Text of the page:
Arms deal inquiry commences

1853

The inquiry into the 1999 Strategic Defence Package, aka ‘the arms deal’, commenced this week, with the commission starting work at its new premises on Monday.

Justice Minister Jeff Radebe told parliament’s justice portfolio committee that his department had secured temporary accommodation for the commission at Salvokop in Pretoria, according to the Sunday Times, while sources at the Department confirmed that work began on Monday.
“We have interim accommodation … while the Department of Public Works is continuing with [finding] appropriate accommodation.
“Administrative staff have been procured by the commission and the budget for this current financial year, an amount of about R16-million, will be expanded by the commission,” said Radebe.

President Jacob Zuma in October last year appointed Justice Willie Seriti of the Supreme Court of Appeal to probe the 1999 Strategic Defence Package (SDP).

The commission was set up to look into allegations of fraud, corruption, impropriety or irregularity and will investigate six areas, including whether any person or persons within and/or outside the government may have improperly influenced the awarding or conclusion of any of the contracts in the arms deal procurement process.

The commission has two years to complete its work and will submit interim reports to Zuma every six months. It has been given powers to subpoena witnesses who could be fined or face up to a year in prison should they refuse to cooperate, the Sunday Times reports. In addition, the commission will have search and seizure powers, will conduct public hearings and will be able to compel witnesses to answer questions.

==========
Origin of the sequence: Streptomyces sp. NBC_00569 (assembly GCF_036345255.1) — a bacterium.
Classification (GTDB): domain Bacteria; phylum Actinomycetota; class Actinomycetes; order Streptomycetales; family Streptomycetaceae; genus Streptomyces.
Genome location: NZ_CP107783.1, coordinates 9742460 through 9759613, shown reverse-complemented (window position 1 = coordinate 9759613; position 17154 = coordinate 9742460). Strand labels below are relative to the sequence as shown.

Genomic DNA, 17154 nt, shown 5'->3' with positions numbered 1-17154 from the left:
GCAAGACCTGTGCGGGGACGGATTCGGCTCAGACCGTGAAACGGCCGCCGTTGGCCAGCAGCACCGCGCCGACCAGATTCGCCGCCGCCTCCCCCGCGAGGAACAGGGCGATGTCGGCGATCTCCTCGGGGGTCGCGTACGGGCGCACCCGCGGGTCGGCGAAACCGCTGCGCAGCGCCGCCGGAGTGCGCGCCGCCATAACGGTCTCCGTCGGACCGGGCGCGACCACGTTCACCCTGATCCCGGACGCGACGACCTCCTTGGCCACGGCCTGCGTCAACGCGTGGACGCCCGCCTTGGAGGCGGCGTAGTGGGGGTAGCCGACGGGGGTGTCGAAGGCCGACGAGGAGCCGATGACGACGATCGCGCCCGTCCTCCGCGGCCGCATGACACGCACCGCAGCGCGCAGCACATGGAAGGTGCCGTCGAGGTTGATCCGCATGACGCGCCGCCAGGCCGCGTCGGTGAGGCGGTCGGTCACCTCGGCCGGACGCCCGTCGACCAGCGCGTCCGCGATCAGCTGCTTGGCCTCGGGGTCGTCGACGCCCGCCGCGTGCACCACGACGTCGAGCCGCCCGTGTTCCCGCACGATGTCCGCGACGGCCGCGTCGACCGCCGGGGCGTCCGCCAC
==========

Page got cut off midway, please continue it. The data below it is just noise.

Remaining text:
South Africa in 1998 announced that it was to acquire frigates, submarines, helicopters, jet trainers and fighters from a number of European suppliers to rejuvenate the prime mission equipment of the South African Navy and Air Force. Preferred bidders were announced at the Defence Exhibition SA in September that year. Negotiations followed with deals signed in December 1999. The contracts, worth some R30 billion at the time, became effective on April 1, 2000.

The deals, which the Treasury says now cost R47 billion, saw South Africa gain four sophisticated German-built Meko A200SAN frigates, three state-of-the-art Type 209 MOD1400 submarines (also German-built), 26 Saab Gripen fighter aircraft, 24 British-built BAE Systems Hawk Mk 120 fighter-trainers and 30 Italian-built AgustaWestland A109 light utility helicopters.

In June last year, Swedish defence multinational SAAB announced BAE Systems had paid Fana Hlongwane R24 million to help secure the Gripen contract. The Swedish company adds that news of the payment was hidden from it by its partner in the deal. The British defence giant last year reached an agreement with the UK’s Serious Fraud Office (SFO) over allegations that it failed to provide accurate records in connection with the supply of an air-traffic control system to Tanzania. It admitted the charge and agreed to pay a penalty of £30 million, while the SFO waived its right to investigate other allegations, including those relating to South Africa. BAE Systems in June sold the last of its shares in Saab.

In August the Süddeutsche Zeitung reported that Ferrostaal, part of the German Submarine Consortium, had made R300 million in “questionable” payments to secure its SA contract. Themba Godi, the chairman of Parliament’s Standing Committee on Public Accounts (SCOPA) said the development was startling, given the fact that the Hawks had closed the German arm of the investigation, citing a lack of evidence. “These revelations do indicate that unless this matter is thoroughly investigated, we will continue to have information coming to the public that shows us that maybe our anti-corruption agencies have not been doing their work.”